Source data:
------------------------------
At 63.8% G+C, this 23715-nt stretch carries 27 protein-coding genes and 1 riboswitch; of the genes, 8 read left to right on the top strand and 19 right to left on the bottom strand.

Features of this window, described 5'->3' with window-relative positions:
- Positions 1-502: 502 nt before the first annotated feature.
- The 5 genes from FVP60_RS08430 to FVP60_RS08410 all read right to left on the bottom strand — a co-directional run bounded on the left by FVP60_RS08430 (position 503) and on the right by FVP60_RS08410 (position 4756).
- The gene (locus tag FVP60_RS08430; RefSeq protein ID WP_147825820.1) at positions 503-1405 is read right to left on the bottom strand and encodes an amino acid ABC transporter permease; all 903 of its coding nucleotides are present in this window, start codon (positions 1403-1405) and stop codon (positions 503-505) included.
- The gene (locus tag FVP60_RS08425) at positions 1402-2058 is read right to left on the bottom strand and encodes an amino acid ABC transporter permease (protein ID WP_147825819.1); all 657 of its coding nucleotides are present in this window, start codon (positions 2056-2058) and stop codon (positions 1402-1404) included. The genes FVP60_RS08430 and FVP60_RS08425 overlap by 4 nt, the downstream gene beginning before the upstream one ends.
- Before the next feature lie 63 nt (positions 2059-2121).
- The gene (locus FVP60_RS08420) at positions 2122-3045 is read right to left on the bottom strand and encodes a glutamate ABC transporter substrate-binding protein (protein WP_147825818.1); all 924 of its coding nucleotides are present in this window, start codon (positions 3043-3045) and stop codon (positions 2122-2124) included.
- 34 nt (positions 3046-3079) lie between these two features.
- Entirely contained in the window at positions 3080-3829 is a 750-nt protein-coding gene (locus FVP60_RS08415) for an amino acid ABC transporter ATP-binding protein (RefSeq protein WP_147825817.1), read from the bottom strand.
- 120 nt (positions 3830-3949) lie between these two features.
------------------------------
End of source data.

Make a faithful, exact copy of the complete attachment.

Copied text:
At 63.8% G+C, this 23715-nt stretch carries 27 protein-coding genes and 1 riboswitch; of the genes, 8 read left to right on the top strand and 19 right to left on the bottom strand.

Features of this window, described 5'->3' with window-relative positions:
- Positions 1-502: 502 nt before the first annotated feature.
- The 5 genes from FVP60_RS08430 to FVP60_RS08410 all read right to left on the bottom strand — a co-directional run bounded on the left by FVP60_RS08430 (position 503) and on the right by FVP60_RS08410 (position 4756).
- The gene (locus tag FVP60_RS08430; RefSeq protein ID WP_147825820.1) at positions 503-1405 is read right to left on the bottom strand and encodes an amino acid ABC transporter permease; all 903 of its coding nucleotides are present in this window, start codon (positions 1403-1405) and stop codon (positions 503-505) included.
- The gene (locus tag FVP60_RS08425) at positions 1402-2058 is read right to left on the bottom strand and encodes an amino acid ABC transporter permease (protein ID WP_147825819.1); all 657 of its coding nucleotides are present in this window, start codon (positions 2056-2058) and stop codon (positions 1402-1404) included. The genes FVP60_RS08430 and FVP60_RS08425 overlap by 4 nt, the downstream gene beginning before the upstream one ends.
- Before the next feature lie 63 nt (positions 2059-2121).
- The gene (locus FVP60_RS08420) at positions 2122-3045 is read right to left on the bottom strand and encodes a glutamate ABC transporter substrate-binding protein (protein WP_147825818.1); all 924 of its coding nucleotides are present in this window, start codon (positions 3043-3045) and stop codon (positions 2122-2124) included.
- 34 nt (positions 3046-3079) lie between these two features.
- Entirely contained in the window at positions 3080-3829 is a 750-nt protein-coding gene (locus FVP60_RS08415) for an amino acid ABC transporter ATP-binding protein (RefSeq protein WP_147825817.1), read from the bottom strand.
- 120 nt (positions 3830-3949) lie between these two features.